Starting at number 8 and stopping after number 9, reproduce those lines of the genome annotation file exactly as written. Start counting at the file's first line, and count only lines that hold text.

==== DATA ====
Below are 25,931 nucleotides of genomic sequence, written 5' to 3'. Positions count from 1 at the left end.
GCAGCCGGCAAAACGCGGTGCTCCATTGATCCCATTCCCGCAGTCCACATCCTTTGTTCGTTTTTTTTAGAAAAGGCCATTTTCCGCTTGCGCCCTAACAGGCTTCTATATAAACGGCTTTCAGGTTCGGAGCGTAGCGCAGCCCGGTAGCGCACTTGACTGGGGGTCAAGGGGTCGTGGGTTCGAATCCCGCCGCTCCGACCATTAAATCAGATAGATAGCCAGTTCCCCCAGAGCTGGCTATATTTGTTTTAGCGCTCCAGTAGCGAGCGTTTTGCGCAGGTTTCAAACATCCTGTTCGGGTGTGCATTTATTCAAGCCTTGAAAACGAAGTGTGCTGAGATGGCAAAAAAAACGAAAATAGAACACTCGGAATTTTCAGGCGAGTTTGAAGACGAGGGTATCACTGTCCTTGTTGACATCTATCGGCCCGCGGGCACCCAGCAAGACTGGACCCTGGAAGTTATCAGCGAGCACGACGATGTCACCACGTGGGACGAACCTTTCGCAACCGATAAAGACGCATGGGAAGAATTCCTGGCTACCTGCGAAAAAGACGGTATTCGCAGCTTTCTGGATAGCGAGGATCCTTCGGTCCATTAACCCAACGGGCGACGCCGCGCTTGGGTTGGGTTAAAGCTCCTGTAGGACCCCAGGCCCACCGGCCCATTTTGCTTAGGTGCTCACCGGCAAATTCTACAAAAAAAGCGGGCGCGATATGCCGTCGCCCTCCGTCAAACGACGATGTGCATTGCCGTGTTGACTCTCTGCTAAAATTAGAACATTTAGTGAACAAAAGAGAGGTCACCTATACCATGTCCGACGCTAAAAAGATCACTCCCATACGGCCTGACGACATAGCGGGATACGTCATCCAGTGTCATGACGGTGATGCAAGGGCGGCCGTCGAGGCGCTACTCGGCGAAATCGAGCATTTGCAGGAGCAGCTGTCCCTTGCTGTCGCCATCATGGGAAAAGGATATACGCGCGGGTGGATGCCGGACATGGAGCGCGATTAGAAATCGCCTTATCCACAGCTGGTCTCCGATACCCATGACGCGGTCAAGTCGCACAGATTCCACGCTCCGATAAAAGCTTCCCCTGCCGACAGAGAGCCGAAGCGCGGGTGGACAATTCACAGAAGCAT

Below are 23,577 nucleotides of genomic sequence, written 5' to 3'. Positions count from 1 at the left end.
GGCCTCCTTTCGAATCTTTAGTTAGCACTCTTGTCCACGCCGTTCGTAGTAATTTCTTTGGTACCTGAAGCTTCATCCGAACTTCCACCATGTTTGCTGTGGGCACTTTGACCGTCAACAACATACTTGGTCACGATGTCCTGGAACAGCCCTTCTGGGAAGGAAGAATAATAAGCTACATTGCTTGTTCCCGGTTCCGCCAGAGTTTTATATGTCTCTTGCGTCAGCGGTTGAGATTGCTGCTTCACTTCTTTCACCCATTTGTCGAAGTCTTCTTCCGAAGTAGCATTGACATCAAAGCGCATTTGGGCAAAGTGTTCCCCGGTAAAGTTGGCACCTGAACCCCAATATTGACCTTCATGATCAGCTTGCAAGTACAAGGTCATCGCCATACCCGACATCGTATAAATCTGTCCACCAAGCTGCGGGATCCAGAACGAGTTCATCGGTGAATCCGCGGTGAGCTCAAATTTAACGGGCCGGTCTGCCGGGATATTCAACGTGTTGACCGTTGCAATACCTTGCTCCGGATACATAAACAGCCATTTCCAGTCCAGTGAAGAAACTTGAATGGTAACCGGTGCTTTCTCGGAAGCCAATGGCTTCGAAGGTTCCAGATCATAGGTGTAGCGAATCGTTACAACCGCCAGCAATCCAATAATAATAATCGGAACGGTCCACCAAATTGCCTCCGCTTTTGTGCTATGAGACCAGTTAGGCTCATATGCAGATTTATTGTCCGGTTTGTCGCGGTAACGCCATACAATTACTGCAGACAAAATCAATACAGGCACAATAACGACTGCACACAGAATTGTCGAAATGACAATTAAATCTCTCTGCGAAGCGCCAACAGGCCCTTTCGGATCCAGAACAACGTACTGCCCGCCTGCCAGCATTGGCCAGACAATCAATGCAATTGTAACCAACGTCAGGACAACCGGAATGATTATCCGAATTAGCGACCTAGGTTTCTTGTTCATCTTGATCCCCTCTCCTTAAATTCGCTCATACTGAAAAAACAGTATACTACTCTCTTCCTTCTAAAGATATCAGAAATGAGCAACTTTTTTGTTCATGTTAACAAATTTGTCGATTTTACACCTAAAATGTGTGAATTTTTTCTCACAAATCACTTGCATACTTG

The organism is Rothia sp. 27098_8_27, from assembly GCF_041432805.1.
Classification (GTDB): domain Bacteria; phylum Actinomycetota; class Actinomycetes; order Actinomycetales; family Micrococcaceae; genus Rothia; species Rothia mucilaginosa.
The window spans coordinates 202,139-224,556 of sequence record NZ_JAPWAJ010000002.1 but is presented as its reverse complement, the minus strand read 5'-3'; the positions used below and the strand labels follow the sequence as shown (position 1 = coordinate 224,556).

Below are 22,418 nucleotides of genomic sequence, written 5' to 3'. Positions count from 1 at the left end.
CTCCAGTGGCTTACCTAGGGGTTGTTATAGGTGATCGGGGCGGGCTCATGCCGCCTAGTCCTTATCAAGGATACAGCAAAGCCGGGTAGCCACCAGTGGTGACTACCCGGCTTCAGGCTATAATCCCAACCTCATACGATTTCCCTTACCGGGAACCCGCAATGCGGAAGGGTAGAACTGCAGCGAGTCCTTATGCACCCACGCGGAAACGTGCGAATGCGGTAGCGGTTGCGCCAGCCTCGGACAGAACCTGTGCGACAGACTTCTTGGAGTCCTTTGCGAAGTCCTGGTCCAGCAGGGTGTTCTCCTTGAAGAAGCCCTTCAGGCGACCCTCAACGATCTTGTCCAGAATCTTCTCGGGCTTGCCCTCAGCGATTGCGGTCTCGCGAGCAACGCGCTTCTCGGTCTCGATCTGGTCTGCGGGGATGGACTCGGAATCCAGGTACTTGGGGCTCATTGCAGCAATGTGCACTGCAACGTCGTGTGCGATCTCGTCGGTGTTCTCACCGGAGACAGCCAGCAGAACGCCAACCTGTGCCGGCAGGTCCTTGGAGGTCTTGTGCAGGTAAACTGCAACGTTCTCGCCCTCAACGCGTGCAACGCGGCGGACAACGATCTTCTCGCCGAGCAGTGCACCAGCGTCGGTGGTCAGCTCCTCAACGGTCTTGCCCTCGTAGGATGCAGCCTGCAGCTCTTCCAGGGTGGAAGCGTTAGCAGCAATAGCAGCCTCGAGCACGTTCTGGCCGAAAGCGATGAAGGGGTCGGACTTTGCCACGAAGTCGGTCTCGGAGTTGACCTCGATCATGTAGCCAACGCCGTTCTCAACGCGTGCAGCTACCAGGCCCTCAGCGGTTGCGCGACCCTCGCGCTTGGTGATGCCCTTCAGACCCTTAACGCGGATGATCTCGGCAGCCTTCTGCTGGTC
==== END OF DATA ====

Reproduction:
Below are 22,418 nucleotides of genomic sequence, written 5' to 3'. Positions count from 1 at the left end.
CTCCAGTGGCTTACCTAGGGGTTGTTATAGGTGATCGGGGCGGGCTCATGCCGCCTAGTCCTTATCAAGGATACAGCAAAGCCGGGTAGCCACCAGTGGTGACTACCCGGCTTCAGGCTATAATCCCAACCTCATACGATTTCCCTTACCGGGAACCCGCAATGCGGAAGGGTAGAACTGCAGCGAGTCCTTATGCACCCACGCGGAAACGTGCGAATGCGGTAGCGGTTGCGCCAGCCTCGGACAGAACCTGTGCGACAGACTTCTTGGAGTCCTTTGCGAAGTCCTGGTCCAGCAGGGTGTTCTCCTTGAAGAAGCCCTTCAGGCGACCCTCAACGATCTTGTCCAGAATCTTCTCGGGCTTGCCCTCAGCGATTGCGGTCTCGCGAGCAACGCGCTTCTCGGTCTCGATCTGGTCTGCGGGGATGGACTCGGAATCCAGGTACTTGGGGCTCATTGCAGCAATGTGCACTGCAACGTCGTGTGCGATCTCGTCGGTGTTCTCACCGGAGACAGCCAGCAGAACGCCAACCTGTGCCGGCAGGTCCTTGGAGGTCTTGTGCAGGTAAACTGCAACGTTCTCGCCCTCAACGCGTGCAACGCGGCGGACAACGATCTTCTCGCCGAGCAGTGCACCAGCGTCGGTGGTCAGCTCCTCAACGGTCTTGCCCTCGTAGGATGCAGCCTGCAGCTCTTCCAGGGTGGAAGCGTTAGCAGCAATAGCAGCCTCGAGCACGTTCTGGCCGAAAGCGATGAAGGGGTCGGACTTTGCCACGAAGTCGGTCTCGGAGTTGACCTCGATCATGTAGCCAACGCCGTTCTCAACGCGTGCAGCTACCAGGCCCTCAGCGGTTGCGCGACCCTCGCGCTTGGTGATGCCCTTCAGACCCTTAACGCGGATGATCTCGGCAGCCTTCTGCTGGTC